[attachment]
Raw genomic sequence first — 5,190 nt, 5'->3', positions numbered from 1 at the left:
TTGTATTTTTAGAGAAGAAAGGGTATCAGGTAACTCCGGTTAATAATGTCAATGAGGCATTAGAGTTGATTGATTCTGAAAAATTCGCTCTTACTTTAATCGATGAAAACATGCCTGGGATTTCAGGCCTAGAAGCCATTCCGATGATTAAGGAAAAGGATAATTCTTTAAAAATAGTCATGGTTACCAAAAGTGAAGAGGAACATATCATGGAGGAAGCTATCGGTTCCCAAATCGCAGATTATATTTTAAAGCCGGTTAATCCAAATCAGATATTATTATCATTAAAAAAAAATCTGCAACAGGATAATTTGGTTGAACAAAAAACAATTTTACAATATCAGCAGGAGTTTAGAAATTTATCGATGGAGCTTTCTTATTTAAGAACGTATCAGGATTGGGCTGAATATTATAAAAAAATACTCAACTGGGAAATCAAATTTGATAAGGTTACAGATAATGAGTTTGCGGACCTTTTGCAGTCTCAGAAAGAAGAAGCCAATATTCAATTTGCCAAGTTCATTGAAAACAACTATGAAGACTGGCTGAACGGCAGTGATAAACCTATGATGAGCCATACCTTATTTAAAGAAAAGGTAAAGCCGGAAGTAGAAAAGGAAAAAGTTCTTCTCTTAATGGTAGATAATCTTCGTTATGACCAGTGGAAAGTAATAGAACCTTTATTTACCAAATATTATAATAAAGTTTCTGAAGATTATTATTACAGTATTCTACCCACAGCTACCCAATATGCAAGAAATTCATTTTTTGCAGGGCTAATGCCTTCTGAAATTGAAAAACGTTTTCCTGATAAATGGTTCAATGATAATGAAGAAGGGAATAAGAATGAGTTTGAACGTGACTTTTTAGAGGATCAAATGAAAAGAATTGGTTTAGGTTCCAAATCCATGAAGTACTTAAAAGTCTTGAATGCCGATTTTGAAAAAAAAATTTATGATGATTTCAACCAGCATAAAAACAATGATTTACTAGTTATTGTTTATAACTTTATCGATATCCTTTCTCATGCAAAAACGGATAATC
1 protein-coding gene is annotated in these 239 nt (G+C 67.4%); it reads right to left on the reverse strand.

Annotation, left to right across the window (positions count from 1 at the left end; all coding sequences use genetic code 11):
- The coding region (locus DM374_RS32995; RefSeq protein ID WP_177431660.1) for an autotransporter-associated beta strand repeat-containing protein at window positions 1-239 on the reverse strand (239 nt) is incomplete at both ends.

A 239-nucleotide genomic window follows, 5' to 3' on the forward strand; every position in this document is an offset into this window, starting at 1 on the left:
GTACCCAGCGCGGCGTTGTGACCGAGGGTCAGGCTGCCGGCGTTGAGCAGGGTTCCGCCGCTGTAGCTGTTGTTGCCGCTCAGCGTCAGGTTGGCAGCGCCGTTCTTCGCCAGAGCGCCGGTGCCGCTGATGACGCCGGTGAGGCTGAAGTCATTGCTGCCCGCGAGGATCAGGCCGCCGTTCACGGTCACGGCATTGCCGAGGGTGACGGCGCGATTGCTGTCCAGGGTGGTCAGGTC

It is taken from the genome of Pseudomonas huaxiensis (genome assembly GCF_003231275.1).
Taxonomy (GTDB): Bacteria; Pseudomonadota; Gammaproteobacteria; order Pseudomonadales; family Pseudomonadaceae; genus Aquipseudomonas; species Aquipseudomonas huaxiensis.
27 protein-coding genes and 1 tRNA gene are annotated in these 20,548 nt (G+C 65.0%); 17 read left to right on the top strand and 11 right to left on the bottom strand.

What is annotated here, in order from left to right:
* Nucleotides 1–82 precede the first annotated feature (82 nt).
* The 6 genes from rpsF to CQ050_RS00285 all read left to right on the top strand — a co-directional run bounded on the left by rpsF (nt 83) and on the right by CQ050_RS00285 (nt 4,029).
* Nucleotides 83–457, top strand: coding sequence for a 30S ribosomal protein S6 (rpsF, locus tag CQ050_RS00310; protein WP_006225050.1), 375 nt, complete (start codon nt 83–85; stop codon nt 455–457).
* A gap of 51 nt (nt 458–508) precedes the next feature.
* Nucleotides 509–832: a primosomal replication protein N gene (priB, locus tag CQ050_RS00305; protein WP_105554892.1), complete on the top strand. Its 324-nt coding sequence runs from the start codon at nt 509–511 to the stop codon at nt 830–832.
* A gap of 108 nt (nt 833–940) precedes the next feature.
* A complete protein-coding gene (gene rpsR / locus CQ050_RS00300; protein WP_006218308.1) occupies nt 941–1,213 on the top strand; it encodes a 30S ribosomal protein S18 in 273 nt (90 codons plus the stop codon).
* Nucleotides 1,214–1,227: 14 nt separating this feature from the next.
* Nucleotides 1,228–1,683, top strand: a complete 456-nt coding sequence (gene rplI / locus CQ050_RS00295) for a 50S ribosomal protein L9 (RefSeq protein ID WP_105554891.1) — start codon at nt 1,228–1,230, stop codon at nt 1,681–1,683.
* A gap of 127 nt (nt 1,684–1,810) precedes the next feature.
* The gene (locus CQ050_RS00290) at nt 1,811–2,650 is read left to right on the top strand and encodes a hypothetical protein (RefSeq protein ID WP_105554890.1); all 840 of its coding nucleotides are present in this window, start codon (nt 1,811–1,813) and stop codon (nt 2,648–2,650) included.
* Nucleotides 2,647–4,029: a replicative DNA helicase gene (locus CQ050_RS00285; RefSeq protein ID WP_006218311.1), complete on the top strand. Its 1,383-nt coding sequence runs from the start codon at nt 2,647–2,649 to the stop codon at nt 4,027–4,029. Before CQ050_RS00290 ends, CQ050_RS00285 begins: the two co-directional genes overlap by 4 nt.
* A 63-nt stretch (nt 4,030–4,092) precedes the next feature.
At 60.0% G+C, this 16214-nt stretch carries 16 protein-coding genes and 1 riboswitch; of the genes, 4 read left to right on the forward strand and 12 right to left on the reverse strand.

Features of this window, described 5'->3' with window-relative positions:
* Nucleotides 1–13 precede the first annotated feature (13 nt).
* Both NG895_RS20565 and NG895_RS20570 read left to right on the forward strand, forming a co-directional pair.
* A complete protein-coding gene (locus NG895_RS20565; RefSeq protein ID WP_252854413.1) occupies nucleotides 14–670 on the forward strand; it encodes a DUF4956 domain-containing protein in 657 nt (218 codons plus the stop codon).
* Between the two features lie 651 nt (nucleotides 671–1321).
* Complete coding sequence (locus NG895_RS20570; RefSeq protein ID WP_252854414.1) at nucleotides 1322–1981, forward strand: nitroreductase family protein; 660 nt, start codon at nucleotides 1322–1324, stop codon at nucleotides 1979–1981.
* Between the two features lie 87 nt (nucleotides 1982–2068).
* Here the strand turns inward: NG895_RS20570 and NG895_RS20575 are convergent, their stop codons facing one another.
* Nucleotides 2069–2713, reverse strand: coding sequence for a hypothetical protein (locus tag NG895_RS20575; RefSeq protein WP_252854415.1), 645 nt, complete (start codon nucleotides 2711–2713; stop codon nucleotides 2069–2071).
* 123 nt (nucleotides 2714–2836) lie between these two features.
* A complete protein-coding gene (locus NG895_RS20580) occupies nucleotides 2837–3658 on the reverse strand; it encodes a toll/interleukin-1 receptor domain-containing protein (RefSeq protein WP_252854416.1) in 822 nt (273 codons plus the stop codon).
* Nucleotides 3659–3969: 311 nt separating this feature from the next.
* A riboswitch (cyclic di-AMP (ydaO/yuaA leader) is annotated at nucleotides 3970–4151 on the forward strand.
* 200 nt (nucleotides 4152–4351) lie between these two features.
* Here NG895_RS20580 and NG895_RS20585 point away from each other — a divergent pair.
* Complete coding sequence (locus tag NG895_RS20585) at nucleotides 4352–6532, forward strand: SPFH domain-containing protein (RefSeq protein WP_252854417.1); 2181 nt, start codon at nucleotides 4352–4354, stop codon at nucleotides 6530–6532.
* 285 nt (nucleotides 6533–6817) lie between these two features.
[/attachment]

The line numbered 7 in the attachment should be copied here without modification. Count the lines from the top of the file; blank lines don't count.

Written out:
GTACCCAGCGCGGCGTTGTGACCGAGGGTCAGGCTGCCGGCGTTGAGCAGGGTTCCGCCGCTGTAGCTGTTGTTGCCGCTCAGCGTCAGGTTGGCAGCGCCGTTCTTCGCCAGAGCGCCGGTGCCGCTGATGACGCCGGTGAGGCTGAAGTCATTGCTGCCCGCGAGGATCAGGCCGCCGTTCACGGTCACGGCATTGCCGAGGGTGACGGCGCGATTGCTGTCCAGGGTGGTCAGGTC